Cisco Innovators: Joel Bion Defining Innovation

Joel Bion's career spans two decades at Cisco with innovation at the heart of what he does. Listen to how Bion defines innovation, in his own words.

Joel Bion's career spans two decades at Cisco with innovation at the heart of what he does. Bion leads Cisco's Research and Advanced Development organization where he works to identify new technologies. Bion was the first manager of technical support and set many elements of Cisco's customer-first culture that continue today.

The Network: What is innovation?

Joel Bion: Innovation is something you do. It's not something you talk about. That's the way a colleague of mine defined innovation at a meeting recently and it's very close to what I believe.

When we talk about innovation, it's not something you can buy more of at Fry's Electronics if you're running low on it.  And to that point, you can't say, "I'm giving you 4 hours to innovate today, what's happened?"  It just doesn't happen like that.

The important thing about innovation is that it has to be a clever, industry leading, inspired, set of solutions to problems, either clearly or dimly understood, that have strong applicability for today and tomorrow's customers.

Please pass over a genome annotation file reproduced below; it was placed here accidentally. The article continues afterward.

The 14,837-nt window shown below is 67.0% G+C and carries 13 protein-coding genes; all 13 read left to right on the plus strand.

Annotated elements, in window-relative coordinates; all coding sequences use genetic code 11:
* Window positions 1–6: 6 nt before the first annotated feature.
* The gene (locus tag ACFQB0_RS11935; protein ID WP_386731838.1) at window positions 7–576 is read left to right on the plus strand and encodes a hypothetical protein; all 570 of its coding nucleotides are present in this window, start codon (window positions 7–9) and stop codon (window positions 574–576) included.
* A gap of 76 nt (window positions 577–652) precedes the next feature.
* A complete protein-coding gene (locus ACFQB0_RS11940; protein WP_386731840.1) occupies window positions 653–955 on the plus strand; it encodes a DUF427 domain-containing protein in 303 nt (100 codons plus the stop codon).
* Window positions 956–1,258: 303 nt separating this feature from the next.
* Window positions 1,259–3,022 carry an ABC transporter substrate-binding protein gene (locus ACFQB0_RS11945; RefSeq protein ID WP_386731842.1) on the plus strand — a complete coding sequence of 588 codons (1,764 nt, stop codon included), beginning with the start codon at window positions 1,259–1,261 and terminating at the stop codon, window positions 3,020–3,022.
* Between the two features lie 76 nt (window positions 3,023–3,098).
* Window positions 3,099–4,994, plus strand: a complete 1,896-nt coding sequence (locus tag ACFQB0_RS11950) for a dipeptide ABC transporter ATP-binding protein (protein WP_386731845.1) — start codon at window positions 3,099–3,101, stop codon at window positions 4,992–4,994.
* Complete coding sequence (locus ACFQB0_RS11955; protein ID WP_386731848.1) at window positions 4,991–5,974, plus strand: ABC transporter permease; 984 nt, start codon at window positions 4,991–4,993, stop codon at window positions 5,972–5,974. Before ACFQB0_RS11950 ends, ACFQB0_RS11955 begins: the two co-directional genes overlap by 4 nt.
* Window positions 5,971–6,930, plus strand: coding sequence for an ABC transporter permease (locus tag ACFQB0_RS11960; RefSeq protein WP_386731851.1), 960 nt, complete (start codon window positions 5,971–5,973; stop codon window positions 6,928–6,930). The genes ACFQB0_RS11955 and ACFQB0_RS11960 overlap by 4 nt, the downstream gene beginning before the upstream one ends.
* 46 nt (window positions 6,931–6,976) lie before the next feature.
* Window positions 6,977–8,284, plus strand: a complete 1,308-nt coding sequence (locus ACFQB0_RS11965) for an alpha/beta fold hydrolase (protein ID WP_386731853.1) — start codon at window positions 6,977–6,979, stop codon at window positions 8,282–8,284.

That's relevant innovation.

TN: How does Cisco innovate?

JB: Customers are critical to certain phases of our innovation.  First of all, it's only when engineers meet the customers, work with them, engage with them, that we begin to understand what kind of problems are they facing, and will be facing in the years ahead.  This information allows us to reach for and develop solutions for them.  If we try to develop innovation without the customers in mind, without a familiarity with the customers, we can often be off target.  So customer involvement is key.

The customers aren't necessarily the definers of our innovation.  Often times they will come up with a short term solution, when, perhaps, Cisco can come up with a solution that's more general, or more applicable to a large number of markets.  But a familiarity with the customers and their needs and their expectations is crucial to relevant innovation.

If we're the best at understanding the needs of the users of the network, the needs of our customers, we can take that, extend it, and challenge our customers for better uses of the network.

Remember, the best companies are those that stimulate ideas. The best companies aren't the ones just with the product.  Successful companies are the ones who can carry forward an idea and continually produce the best solutions.

Share this article: